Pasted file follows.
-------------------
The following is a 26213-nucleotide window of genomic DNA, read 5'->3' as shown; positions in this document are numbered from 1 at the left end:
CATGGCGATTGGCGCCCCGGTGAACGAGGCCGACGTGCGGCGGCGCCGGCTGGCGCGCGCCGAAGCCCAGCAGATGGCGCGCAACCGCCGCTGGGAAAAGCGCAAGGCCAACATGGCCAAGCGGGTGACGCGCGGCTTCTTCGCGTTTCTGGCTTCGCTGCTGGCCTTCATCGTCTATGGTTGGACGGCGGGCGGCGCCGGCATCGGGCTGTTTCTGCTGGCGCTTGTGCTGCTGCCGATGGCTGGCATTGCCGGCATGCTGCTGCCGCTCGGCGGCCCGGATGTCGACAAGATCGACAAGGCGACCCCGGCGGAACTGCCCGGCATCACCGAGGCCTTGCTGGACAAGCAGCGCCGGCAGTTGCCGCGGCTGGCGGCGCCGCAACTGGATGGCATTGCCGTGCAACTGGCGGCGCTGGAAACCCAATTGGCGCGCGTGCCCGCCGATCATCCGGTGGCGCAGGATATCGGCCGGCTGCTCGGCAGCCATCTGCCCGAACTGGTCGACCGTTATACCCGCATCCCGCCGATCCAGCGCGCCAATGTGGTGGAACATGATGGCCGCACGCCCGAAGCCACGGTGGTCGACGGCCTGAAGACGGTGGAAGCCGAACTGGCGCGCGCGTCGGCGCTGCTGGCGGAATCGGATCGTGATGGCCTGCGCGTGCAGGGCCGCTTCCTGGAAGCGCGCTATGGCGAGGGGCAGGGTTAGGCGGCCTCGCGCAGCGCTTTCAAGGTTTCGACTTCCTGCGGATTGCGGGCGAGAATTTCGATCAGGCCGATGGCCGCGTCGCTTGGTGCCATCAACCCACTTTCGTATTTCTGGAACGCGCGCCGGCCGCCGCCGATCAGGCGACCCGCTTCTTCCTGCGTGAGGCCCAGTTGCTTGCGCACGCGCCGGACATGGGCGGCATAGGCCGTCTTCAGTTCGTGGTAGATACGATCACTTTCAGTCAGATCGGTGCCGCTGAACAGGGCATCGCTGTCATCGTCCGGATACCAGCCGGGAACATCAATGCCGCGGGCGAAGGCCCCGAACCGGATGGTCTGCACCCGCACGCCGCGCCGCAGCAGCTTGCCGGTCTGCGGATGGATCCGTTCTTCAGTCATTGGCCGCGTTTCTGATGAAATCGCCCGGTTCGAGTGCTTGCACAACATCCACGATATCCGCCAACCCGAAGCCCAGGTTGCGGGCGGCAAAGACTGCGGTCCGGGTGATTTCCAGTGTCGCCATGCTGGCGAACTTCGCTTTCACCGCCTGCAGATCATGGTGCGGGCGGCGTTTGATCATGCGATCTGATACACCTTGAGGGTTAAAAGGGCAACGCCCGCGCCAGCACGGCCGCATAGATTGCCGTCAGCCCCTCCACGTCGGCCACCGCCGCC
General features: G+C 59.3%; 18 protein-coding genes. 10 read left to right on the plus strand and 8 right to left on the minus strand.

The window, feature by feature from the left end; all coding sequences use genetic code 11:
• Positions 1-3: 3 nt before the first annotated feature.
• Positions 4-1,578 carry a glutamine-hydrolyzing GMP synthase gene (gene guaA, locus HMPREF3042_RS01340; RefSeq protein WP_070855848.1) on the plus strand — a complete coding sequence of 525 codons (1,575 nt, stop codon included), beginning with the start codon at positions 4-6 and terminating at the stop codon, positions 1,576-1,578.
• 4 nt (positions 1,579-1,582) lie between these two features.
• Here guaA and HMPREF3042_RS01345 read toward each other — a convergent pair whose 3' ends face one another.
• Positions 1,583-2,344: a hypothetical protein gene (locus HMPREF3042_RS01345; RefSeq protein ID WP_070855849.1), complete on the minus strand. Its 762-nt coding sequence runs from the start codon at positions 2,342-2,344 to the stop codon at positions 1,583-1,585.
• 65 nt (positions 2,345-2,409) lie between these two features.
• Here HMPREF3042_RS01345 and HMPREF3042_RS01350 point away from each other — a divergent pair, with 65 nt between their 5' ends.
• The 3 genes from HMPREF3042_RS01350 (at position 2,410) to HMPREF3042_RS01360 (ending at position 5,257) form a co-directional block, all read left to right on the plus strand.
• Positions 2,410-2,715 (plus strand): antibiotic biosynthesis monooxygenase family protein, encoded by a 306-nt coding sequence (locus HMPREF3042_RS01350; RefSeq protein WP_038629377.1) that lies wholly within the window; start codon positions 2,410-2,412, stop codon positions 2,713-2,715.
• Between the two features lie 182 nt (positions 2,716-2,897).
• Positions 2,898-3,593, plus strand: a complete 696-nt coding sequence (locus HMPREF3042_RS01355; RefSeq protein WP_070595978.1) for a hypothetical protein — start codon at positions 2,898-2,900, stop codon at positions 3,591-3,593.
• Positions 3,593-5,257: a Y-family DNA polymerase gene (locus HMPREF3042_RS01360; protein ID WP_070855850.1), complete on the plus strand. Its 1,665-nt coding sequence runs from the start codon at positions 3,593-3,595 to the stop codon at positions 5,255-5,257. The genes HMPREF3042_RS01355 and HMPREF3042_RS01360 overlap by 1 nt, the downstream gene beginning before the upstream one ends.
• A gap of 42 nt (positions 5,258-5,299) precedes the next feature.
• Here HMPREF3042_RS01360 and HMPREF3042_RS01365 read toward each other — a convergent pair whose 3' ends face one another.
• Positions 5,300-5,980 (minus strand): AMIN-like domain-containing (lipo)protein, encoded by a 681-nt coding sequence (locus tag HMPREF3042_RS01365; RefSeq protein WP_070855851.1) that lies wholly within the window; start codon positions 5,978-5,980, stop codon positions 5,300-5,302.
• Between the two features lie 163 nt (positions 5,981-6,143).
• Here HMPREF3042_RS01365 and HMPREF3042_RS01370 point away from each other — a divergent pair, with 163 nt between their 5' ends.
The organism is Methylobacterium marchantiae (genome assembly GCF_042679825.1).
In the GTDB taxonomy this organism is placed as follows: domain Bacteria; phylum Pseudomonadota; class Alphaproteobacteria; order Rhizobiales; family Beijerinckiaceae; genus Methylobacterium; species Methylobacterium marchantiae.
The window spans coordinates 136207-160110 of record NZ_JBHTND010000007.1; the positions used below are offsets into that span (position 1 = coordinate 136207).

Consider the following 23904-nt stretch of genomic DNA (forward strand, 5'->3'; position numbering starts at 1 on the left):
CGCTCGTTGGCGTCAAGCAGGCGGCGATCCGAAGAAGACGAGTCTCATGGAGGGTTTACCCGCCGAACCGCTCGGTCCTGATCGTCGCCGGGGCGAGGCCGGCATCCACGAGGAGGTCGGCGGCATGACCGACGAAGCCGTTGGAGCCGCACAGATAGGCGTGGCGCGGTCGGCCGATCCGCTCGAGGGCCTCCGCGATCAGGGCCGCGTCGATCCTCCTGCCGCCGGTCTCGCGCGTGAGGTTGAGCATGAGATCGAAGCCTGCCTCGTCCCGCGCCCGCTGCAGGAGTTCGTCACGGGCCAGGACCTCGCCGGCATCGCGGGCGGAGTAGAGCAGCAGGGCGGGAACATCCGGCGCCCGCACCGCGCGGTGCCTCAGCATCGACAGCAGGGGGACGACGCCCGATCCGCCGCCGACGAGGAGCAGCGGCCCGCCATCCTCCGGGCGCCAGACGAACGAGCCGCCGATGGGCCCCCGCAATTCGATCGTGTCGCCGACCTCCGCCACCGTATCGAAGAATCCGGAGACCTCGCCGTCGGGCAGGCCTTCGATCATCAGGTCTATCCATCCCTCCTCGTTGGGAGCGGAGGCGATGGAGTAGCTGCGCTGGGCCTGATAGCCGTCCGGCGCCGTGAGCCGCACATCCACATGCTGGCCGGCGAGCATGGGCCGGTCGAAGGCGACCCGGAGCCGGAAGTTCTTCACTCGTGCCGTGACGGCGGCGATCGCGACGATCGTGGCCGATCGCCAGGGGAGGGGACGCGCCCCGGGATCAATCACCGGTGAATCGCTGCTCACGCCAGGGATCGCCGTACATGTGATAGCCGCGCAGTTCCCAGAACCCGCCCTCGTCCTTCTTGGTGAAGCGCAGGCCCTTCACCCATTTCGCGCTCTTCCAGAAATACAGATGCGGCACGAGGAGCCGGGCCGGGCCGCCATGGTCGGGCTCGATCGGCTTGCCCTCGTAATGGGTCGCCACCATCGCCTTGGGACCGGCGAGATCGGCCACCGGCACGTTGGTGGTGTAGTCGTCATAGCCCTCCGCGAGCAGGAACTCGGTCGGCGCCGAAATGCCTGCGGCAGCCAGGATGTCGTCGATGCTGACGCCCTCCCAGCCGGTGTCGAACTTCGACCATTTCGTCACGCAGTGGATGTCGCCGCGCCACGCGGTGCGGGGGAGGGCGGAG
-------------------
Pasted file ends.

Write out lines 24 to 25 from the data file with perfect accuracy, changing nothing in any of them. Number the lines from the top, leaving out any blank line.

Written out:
The window spans coordinates 136207-160110 of record NZ_JBHTND010000007.1; the positions used below are offsets into that span (position 1 = coordinate 136207).

Consider the following 23904-nt stretch of genomic DNA (forward strand, 5'->3'; position numbering starts at 1 on the left):